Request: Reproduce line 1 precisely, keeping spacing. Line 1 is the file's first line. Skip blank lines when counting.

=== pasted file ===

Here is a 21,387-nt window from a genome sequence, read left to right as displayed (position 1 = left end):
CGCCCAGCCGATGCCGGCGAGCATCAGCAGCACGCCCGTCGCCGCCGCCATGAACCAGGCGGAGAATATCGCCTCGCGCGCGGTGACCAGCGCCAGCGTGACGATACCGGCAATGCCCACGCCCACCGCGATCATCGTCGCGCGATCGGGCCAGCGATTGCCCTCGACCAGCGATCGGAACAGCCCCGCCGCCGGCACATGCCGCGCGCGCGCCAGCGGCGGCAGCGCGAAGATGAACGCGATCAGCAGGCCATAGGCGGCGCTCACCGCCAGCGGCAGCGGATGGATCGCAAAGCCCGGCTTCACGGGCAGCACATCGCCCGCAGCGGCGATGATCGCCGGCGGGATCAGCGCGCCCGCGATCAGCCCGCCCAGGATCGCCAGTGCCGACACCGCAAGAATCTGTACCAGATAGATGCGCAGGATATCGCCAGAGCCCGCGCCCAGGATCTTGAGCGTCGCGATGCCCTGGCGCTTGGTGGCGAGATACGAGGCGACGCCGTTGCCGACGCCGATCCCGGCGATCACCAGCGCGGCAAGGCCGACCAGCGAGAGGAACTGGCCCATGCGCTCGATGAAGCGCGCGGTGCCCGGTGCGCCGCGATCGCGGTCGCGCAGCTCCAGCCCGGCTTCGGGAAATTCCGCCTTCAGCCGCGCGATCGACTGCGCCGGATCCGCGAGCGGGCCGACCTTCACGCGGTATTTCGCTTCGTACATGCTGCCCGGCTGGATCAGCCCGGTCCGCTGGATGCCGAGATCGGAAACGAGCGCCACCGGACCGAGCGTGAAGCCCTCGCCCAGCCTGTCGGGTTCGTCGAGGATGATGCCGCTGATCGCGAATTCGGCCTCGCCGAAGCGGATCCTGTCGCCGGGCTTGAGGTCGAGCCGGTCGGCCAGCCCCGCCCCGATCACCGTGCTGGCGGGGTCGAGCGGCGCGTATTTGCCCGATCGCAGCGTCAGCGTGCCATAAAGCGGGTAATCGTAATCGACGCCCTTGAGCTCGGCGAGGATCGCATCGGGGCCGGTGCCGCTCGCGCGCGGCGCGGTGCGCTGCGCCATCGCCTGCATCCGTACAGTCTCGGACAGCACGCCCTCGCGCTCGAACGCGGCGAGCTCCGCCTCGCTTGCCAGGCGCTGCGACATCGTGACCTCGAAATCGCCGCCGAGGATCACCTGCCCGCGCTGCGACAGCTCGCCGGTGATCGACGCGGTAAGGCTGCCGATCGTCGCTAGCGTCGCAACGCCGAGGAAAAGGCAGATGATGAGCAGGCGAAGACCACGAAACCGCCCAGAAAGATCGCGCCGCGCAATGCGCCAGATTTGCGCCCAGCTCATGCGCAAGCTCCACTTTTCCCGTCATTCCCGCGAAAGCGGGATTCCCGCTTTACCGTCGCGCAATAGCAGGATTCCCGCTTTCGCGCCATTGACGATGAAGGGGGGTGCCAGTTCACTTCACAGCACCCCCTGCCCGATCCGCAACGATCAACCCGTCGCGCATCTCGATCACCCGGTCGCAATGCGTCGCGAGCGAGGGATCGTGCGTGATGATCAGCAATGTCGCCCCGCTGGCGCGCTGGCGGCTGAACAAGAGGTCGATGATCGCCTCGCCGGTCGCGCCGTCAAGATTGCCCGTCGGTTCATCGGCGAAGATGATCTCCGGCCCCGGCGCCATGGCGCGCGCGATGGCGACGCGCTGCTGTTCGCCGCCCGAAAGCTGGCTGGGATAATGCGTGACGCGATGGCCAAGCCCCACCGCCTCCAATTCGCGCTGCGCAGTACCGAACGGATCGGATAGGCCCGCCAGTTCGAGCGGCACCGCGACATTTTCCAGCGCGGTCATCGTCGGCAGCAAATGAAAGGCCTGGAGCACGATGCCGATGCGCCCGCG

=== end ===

Here is a 21,387-nt window from a genome sequence, read left to right as displayed (position 1 = left end):